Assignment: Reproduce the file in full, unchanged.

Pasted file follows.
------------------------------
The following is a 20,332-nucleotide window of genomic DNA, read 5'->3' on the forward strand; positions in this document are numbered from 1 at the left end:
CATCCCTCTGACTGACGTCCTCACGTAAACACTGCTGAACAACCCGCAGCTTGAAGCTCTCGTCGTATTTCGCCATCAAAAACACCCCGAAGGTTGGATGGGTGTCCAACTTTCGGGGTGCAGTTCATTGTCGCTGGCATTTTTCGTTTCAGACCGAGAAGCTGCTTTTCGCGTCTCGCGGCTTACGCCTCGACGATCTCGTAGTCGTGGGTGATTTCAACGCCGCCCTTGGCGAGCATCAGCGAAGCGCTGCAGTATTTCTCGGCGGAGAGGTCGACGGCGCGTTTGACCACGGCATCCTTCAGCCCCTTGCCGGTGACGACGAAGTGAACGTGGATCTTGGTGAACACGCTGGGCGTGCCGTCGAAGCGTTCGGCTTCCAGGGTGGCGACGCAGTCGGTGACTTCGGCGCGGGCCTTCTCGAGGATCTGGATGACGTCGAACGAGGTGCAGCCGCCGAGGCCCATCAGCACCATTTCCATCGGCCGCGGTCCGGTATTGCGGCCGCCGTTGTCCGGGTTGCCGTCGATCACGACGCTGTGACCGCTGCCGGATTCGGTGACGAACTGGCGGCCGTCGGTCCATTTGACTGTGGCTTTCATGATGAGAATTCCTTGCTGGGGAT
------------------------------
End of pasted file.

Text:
The following is a 20,332-nucleotide window of genomic DNA, read 5'->3' on the forward strand; positions in this document are numbered from 1 at the left end:
CATCCCTCTGACTGACGTCCTCACGTAAACACTGCTGAACAACCCGCAGCTTGAAGCTCTCGTCGTATTTCGCCATCAAAAACACCCCGAAGGTTGGATGGGTGTCCAACTTTCGGGGTGCAGTTCATTGTCGCTGGCATTTTTCGTTTCAGACCGAGAAGCTGCTTTTCGCGTCTCGCGGCTTACGCCTCGACGATCTCGTAGTCGTGGGTGATTTCAACGCCGCCCTTGGCGAGCATCAGCGAAGCGCTGCAGTATTTCTCGGCGGAGAGGTCGACGGCGCGTTTGACCACGGCATCCTTCAGCCCCTTGCCGGTGACGACGAAGTGAACGTGGATCTTGGTGAACACGCTGGGCGTGCCGTCGAAGCGTTCGGCTTCCAGGGTGGCGACGCAGTCGGTGACTTCGGCGCGGGCCTTCTCGAGGATCTGGATGACGTCGAACGAGGTGCAGCCGCCGAGGCCCATCAGCACCATTTCCATCGGCCGCGGTCCGGTATTGCGGCCGCCGTTGTCCGGGTTGCCGTCGATCACGACGCTGTGACCGCTGCCGGATTCGGTGACGAACTGGCGGCCGTCGGTCCATTTGACTGTGGCTTTCATGATGAGAATTCCTTGCTGGGGAT